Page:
And although he didn’t have to Ernest also took on the job of delivering mail, wine, cigarettes and chocolate to the front line on the south-western side of the Piave River, in the Valley of the Dolomites, and in range of Austrian artillery and heavy machine gun fire. On one such occasion, after he’d cycled to the front line and began to distribute his very welcome gifts — an Austrian Minenwerfer mortar shell came in high across the Piave, falling just in front of a trench Hemingway was heading for. The mortar shell, exploding with a devastating red hot force like Hell’s furnace door opening, scattered its bone splintering deadly cargo of scrap metal and nails. The force of the explosion was like a mini-hurricane and Hemingway, along with a dozen or more Italian soldiers of the Alpine Regiment, took the full blast. The young Oak Parker went down badly injured in his legs and feet and for a while lay unconscious. When he eventually regained consciousness he gradually freed himself from beneath the dead and the dying. It was then he heard a man crying out for help, for his mother, a little way off.

Italian soldiers at the Italian/Austrian Front. Image:

Slowly and painfully Hemingway crawled toward the sound. When he eventually found the man the future novelist raised himself to his knees and with super-human strength hoisted the badly wounded Alpini across his shoulders and headed for the relative safety of the Italian trenches. Yard after agonising yard Hemingway made his way, but, within a couple of feet of the trenches, a long burst of Austrian machine-gun fire slammed into the backs of Hemingway’s legs. But the handsome young American wasn’t finished yet and somehow managed to pull the wounded Italian to safety before passing-out. The Austrian machine-gunner didn’t fire again: maybe the bravery he’d just witnessed stilled his trigger finger, or perhaps he was dead himself from the fierce Italian covering fire. Either way Hemingway and the young Italian soldier survived.

Hemingway looking very happy. Image:

When Hemingway awoke in a Red Cross hospital in Milan he was greeted by a beautiful young American nurse called Agnes von Kurowsky. They soon fell in love and he’d tell her how, when the war was over, they’d marry and live in Spain or France and how he would become a great and famous writer.

“ Yes, Mr Kid,” Agnes would reply.

“ But I will…”

“ Yes, Mr Kid.”

And although Agnes and Ernest fell in love they never became lovers, but, at one point did talk of marriage.

Hemingway with Agnes to his right in Milan 1918 Photo: Imgur

And as Ernest’s wounds healed and he began to walk again, he and
Agnes explored old Milan, drank Campari outside small cafes, and sat in
the park listening to a brass band of excruciating badness. They even
went to the opera and applauded each aria as the locals did. Agnes also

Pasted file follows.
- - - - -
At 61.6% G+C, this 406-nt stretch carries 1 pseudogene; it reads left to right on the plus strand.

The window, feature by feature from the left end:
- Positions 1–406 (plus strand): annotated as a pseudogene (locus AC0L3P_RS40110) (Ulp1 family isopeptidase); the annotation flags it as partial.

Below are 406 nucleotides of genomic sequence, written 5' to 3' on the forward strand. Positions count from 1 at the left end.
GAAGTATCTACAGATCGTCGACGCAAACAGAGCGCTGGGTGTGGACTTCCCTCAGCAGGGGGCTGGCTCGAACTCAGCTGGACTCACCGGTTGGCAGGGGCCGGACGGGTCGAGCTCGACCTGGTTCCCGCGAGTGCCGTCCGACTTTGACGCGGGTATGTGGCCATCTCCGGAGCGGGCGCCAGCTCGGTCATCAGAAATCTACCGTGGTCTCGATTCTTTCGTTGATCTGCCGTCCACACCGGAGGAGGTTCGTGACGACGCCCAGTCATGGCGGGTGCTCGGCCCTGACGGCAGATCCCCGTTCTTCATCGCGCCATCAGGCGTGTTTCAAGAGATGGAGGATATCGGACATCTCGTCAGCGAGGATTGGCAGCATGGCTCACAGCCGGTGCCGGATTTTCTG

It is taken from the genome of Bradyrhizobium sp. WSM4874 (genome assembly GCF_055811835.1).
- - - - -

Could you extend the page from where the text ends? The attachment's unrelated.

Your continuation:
noticed a growing confidence in Ernest, a confidence that often showed
itself in a self important and often cynical attitude toward others that
made him sound less caring, less generous than she knew him to be. It
was something Agnes didn’t like very much. And then Ernest said he had
been thinking about going home to Oak Park, that his father and mother
were worried about him, and Agnes said he must go, and that she too was
leaving Milan, had been transferred to Treviso where an epidemic of
dysentery had broken out amongst newly arrived American troops.

Hemingway never saw Agnes Hannah von Kurowsky again, although he did have a letter from her some years later congratulating him on his marriage to Hadley, and how proud she was to have known him.

Image: manhattanrarebooks


Carlos Baker — Ernest Hemingway: A Life Story (Wm. Collins, London, 1969); Bernice Kert — The Hemingway Women (W. W. Norton & Co, New York, 1983); Ernest Hemingway — Islands in the Stream (Wm. Collins, London, 1970); Mary Welsh Hemingway — How it Was (Weidenfeld & Nicholson, London,1977, & Alfred A. Knopf, USA,1976); Charles Whiting — Hemingway Goes to War (Charles Sutton, UK, 1999); Hemingway’s Boat — Paul Hendrickson (The Bodley Head, London, 2012); An Historical Guide to Ernest Hemingway — Edited by Linda Wagner-Martin (Oxford University Press, Oxford & New York, 2000); Caroline Moorehead — Martha Gellhorn: A Life ( Chatto & Windus, London, 2003); A. E. Hotchner — Papa Hemingway: A Personal Memoir ( Weidenfeld and Nicholson, London, 1967); Lillian Ross — Portrait of Hemingway (Simon & Schuster, New York, 1961); Jeffrey Meyers — Hemingway: A Biography (Harper/Collins, London, 1985); John Atkins — Ernest Hemingway: His Work & Personality (Spring Books, London, 1952 & 1961);…

Note: I shall always be indebted to Charles Whiting for the many conversations we had with regard Ernest Hemingway.

Playwright, Historian, Biographer & Freelance Writer Living and Working in Shakespeare’s Stratford